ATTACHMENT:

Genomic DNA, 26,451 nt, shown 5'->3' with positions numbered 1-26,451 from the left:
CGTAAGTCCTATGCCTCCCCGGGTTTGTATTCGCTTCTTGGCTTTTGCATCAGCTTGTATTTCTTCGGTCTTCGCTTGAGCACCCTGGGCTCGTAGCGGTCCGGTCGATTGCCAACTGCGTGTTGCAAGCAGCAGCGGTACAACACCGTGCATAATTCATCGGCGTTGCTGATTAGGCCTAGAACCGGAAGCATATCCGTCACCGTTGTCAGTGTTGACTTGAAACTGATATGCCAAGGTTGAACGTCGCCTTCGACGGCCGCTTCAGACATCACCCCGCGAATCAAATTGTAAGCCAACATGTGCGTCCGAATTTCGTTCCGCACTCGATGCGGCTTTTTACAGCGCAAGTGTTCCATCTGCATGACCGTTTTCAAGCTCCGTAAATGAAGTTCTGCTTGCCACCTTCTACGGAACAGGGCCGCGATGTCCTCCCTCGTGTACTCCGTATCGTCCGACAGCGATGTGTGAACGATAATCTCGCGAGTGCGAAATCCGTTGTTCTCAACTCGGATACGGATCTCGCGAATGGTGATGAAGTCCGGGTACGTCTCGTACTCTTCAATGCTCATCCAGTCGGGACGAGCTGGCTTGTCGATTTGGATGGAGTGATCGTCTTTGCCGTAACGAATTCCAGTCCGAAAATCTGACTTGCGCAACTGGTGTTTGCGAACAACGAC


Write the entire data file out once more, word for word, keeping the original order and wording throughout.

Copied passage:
Genomic DNA, 26,451 nt, shown 5'->3' with positions numbered 1-26,451 from the left:
CGTAAGTCCTATGCCTCCCCGGGTTTGTATTCGCTTCTTGGCTTTTGCATCAGCTTGTATTTCTTCGGTCTTCGCTTGAGCACCCTGGGCTCGTAGCGGTCCGGTCGATTGCCAACTGCGTGTTGCAAGCAGCAGCGGTACAACACCGTGCATAATTCATCGGCGTTGCTGATTAGGCCTAGAACCGGAAGCATATCCGTCACCGTTGTCAGTGTTGACTTGAAACTGATATGCCAAGGTTGAACGTCGCCTTCGACGGCCGCTTCAGACATCACCCCGCGAATCAAATTGTAAGCCAACATGTGCGTCCGAATTTCGTTCCGCACTCGATGCGGCTTTTTACAGCGCAAGTGTTCCATCTGCATGACCGTTTTCAAGCTCCGTAAATGAAGTTCTGCTTGCCACCTTCTACGGAACAGGGCCGCGATGTCCTCCCTCGTGTACTCCGTATCGTCCGACAGCGATGTGTGAACGATAATCTCGCGAGTGCGAAATCCGTTGTTCTCAACTCGGATACGGATCTCGCGAATGGTGATGAAGTCCGGGTACGTCTCGTACTCTTCAATGCTCATCCAGTCGGGACGAGCTGGCTTGTCGATTTGGATGGAGTGATCGTCTTTGCCGTAACGAATTCCAGTCCGAAAATCTGACTTGCGCAACTGGTGTTTGCGAACAACGAC